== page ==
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In Photos: Life under lockdown

From working on the front lines to coping with aloneness — the lives of five U of T students across Canada
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Michael’s Toronto apartment, where he’s spending lockdown. MICHAEL PHOON/THE VARSITY
Michael’s Toronto apartment, where he’s spending lockdown. MICHAEL PHOON/THE VARSITY

Michael’s Toronto apartment, where he’s spending lockdown. MICHAEL PHOON/THE VARSITY

Michael Phoon
Fourth-year, specialist in journalism
Toronto, ON

Enduring lockdown has been stressful. Being stuck in a room for so long has made the air around me feel thinner. I am stuck by myself, an international student trapped in a foreign country with no hope of going home during this pandemic, so I can only pass the time by indulging in schoolwork, reading textbooks, and ordering food delivery online.

Gradually, as my daily routine has started to feel more normal, being able to order food in person and enjoying the company of friends and family have become the little things I miss the most.


Scamp, Charlotte’s parents’ dog, pictured while on a walk near her home in Kelowna, BC. CHARLOTTE HOOD/THE VARSITY

Charlotte Hood
Fourth-year, double major in neuroscience and psychology
Kelowna, BC

I never thought I would be living at home again, but I am grateful for every moment that I am. Our house is up in the mountains of Kelowna — a definite change from my downtown Toronto apartment, but a welcome one at that. I’ve been spending my days hiking and trail running with my parents’ dog, Scamp, in tow. While things may not feel normal right now, being outdoors has made physical distancing an inviting experience. Scamp’s company never hurts as well.


Watercolour renderings of Studio Ghibli characters, painted by Charmain Wong while at home. CHARMAIN WONG/THE VARSITY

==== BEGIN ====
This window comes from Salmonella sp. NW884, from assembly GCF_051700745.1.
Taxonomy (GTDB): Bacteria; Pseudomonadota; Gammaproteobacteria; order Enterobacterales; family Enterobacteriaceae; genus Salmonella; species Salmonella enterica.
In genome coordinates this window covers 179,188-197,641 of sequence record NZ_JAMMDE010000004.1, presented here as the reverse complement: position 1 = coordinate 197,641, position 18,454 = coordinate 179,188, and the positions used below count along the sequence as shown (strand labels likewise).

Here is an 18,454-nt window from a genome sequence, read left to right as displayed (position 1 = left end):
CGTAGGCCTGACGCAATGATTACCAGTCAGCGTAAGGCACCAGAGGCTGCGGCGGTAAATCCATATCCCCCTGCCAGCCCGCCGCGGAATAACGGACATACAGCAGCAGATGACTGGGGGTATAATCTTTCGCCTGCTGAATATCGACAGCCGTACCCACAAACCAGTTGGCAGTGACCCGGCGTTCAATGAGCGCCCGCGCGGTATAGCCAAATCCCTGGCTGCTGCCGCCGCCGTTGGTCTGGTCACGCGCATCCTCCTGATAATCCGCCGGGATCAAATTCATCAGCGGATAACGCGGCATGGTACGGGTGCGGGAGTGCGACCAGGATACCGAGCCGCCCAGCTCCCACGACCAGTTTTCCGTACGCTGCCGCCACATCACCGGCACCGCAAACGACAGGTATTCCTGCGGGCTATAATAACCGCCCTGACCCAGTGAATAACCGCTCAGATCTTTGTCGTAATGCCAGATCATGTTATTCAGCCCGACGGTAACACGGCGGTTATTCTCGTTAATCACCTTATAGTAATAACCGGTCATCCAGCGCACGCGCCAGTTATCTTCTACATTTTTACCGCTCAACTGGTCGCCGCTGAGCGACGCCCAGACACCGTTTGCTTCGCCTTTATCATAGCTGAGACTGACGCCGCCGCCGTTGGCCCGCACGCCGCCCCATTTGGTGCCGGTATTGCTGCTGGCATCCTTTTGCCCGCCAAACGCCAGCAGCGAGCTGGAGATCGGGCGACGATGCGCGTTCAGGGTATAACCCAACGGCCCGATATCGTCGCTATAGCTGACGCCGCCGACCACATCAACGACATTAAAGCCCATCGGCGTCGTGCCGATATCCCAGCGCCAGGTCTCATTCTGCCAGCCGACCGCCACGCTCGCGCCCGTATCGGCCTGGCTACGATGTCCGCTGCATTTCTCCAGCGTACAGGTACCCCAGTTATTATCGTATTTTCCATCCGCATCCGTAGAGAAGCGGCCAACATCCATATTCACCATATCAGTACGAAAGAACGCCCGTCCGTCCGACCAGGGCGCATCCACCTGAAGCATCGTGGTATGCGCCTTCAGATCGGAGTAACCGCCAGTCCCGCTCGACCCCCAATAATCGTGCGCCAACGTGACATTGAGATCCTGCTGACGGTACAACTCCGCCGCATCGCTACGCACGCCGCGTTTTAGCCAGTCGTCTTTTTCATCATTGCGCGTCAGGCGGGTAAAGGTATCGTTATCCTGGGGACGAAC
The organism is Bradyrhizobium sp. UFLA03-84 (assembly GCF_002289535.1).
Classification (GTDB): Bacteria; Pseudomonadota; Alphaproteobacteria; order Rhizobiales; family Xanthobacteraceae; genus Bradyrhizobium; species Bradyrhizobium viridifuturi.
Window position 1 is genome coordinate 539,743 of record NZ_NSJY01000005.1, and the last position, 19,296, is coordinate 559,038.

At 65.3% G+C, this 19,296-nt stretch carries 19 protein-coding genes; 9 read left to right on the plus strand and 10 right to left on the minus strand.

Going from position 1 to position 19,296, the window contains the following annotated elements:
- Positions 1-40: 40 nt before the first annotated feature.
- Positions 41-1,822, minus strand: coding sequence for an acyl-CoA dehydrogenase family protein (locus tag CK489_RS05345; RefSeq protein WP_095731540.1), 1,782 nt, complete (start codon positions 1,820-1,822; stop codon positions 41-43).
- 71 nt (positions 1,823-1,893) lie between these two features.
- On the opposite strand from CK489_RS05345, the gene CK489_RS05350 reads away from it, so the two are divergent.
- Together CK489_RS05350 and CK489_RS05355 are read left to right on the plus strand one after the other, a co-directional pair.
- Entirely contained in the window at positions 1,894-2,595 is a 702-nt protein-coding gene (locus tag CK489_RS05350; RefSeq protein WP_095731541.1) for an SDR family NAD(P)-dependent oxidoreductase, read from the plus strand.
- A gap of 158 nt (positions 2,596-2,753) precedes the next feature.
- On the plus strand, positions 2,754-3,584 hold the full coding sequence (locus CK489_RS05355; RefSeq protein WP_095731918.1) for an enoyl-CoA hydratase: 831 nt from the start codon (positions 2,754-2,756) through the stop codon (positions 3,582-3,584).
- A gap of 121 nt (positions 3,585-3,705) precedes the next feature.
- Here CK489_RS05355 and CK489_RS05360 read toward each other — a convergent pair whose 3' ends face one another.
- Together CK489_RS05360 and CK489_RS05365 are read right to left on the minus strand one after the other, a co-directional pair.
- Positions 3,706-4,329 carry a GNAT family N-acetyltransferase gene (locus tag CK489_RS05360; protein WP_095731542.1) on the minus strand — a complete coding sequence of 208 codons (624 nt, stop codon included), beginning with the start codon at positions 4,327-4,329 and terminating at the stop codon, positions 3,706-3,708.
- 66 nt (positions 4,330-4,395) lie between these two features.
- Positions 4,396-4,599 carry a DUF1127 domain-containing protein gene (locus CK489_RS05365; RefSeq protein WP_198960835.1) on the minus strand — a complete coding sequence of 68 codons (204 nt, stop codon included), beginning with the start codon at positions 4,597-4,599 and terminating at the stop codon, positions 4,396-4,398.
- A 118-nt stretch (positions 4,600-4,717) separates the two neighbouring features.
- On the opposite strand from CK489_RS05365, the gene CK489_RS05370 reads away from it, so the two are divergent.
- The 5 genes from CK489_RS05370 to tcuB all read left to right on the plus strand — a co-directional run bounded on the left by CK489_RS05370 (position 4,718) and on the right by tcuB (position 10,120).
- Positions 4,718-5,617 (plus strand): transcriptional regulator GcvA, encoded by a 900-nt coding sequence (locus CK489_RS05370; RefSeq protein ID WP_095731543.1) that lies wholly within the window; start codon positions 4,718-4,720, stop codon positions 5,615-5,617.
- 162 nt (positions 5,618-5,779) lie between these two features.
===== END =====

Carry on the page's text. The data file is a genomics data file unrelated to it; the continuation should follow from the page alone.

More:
Charmain Wong
Fourth-year, specialist in architecture
Edmonton, AB

Staying at home during the pandemic has made me all the more thankful for art. It has been both a reassurance and a source of freedom in a time when these two things feel scarce. With seemingly endless hours and all too many ideas, I have dipped my toes into new waters with collages and paper crafts, re-immersed myself in the medium of acrylic painting, and even found comfort in watercolouring my favourite childhood characters.


Michelle, wearing personal protective equipment in preparation to do her job as an active screening clerk. MICHELLE FORNASIER/THE VARSITY

Michelle Fornasier
Fourth-year, major in human biology and minor in physiology and human geography
Burlington, ON

I never once thought I would have a summer job that required me to wear a face shield every day. Yet, here I am. During the pandemic, I’ve been working as an active screening clerk at Joseph Brant, my local hospital. My job includes screening staff, approved visitors, and patients into the hospital. As a screening clerk, I also make hospital deliveries and assist patients with getting to their appointments at various clinics within the hospital.

I have been so grateful to be employed during this strange time, to play a very small role in helping out my community right now and of course, to be able to socialize with people who don’t live at my house!


Tennis courts in Vancouver were closed in mid-March to halt the spread of COVID-19. ANDREA KUNTJORO/THE VARSITY

Andrea Kuntjoro
Second-year, life sciences
Vancouver, BC

Lockdown closed many things, with tennis courts being one of them. This saddened me, as tennis was one of my favourite summer activities. But then this got me thinking about trying something different. I decided to start running, something that gave me flashbacks to the cross-country running competitions that I participated in as a kid. It was definitely a struggle at first, but it soon became my new favourite physically distant hobby.

On one of my runs, I brought my drone, and while passing by a pretty little park, I took this birds-eye photo of the tennis courts, which were chained closed.